Growing Cold

On the island of Hawaii, cold water pumped from 2,000 feet beneath the ocean's surface is creating ideal conditions for agriculture and ocean farming. In 1974, the Natural Energy Laboratory of Hawaii began research into cold water technology. Now that technology is being put to commercial use growing organic vegetables, flowers, clams, and oysters.

The water, which is 43 degrees Fahrenheit, is circulated in pipes close to the roots of the plants. The combination of cool roots and hot Hawaiian sunshine makes delicate roses bloom and creates tasty artichokes and Brussels sprouts. The system also eliminates the need for irrigation as the cold pipes draw moisture from the air creating condensation that waters the gardens.

Two Washington seafood companies are also taking advantage of this unique combination of renewable resources by giving millions of clam and oyster larvae a head start on life. The tiny specks thrive on the constant water temperature and the rich supply of algae from the ocean depths. If raised in the Northwest, they would require expensive artificial light and heated water to maintain the ideal stable temperature. Once they grow to the size of a pencil eraser, they are shipped back to Washington to "set" in Northwest waters.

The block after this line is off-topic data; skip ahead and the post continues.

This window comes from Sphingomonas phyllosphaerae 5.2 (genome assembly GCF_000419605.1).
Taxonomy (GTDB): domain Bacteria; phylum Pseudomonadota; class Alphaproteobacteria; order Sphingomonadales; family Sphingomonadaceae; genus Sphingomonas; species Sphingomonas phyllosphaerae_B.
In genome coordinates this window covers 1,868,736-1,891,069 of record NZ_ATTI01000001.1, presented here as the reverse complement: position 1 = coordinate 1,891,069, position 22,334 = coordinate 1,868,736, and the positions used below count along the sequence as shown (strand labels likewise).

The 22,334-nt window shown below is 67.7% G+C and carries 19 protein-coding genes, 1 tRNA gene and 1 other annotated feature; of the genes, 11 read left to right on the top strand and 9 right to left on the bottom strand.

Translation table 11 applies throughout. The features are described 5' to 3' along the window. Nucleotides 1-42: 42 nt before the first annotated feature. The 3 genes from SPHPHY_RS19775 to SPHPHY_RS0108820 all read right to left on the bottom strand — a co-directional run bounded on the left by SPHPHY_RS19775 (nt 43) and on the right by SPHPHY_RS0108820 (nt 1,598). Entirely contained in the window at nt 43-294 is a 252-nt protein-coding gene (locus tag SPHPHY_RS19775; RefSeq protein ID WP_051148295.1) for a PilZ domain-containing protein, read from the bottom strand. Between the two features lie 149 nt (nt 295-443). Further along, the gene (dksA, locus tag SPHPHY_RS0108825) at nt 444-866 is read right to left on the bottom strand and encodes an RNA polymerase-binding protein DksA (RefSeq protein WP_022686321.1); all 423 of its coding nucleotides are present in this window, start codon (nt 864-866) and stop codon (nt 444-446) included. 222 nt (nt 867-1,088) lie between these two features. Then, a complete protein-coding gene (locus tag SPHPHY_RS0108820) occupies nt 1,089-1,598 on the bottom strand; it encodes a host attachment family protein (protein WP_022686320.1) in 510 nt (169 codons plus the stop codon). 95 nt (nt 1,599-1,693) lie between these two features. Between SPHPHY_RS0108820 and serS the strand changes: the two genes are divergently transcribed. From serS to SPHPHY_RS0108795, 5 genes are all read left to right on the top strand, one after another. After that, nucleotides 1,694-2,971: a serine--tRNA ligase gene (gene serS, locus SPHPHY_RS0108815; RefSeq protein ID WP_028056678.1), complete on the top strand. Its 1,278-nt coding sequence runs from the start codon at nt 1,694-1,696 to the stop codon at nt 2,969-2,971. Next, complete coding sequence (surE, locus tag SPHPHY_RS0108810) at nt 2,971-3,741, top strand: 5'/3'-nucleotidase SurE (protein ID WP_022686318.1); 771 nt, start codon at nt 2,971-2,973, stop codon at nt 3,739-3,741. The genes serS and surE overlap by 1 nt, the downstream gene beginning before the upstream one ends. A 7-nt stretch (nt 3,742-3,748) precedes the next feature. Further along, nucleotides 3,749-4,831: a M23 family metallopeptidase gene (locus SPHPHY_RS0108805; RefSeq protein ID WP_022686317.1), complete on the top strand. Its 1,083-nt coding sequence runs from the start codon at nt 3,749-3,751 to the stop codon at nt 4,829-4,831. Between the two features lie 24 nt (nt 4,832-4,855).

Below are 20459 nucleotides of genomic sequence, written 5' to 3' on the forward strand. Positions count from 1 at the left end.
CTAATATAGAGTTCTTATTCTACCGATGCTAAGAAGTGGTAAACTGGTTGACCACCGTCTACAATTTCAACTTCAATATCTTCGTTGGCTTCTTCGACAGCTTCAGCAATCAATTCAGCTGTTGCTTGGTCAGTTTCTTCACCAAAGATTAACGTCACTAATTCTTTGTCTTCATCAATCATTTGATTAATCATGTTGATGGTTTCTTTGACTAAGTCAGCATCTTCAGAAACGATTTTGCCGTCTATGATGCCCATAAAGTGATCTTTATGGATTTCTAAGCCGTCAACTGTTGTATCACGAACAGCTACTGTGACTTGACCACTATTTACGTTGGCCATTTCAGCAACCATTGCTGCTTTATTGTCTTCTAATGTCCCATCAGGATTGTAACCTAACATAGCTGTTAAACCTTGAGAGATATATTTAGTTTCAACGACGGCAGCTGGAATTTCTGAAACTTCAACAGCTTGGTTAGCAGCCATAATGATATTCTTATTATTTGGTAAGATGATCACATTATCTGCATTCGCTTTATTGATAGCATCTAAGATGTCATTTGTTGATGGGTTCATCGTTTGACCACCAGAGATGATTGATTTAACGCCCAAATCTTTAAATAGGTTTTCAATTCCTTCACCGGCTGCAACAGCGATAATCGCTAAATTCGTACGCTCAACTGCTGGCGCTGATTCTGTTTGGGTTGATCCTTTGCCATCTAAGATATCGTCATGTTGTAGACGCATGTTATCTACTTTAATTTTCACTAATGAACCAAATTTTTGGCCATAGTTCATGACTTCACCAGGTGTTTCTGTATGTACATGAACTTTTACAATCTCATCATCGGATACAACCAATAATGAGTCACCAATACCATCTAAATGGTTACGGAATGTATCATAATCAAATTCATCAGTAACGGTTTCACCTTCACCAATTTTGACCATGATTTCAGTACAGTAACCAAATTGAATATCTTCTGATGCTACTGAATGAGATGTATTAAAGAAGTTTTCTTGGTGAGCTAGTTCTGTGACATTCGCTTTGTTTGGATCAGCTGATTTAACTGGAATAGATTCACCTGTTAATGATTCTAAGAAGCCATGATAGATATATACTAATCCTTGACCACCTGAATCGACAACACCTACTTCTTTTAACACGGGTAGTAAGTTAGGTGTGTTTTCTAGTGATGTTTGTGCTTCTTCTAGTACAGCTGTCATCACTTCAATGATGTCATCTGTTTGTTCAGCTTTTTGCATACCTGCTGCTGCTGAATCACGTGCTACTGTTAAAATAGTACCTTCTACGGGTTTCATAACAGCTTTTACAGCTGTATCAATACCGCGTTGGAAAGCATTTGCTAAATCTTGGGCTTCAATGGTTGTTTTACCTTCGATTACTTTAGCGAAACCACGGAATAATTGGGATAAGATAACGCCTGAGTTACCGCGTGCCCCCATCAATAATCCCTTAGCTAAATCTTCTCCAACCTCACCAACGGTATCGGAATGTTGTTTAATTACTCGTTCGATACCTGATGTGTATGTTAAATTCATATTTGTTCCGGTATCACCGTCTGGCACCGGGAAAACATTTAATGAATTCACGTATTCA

The use of cold water as a renewable resource is growing, but limited by the need to be close to a source.

Los Angeles Times
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Linda is responsible for the PERC web sites, media relations, the national journalism conference, and the media fellows program. She is author of Forest Fires, part of a series of  environmental education books for high school students. She also wrote and produced Square One, a newsletter that introduced grassroots environmentalists to market...
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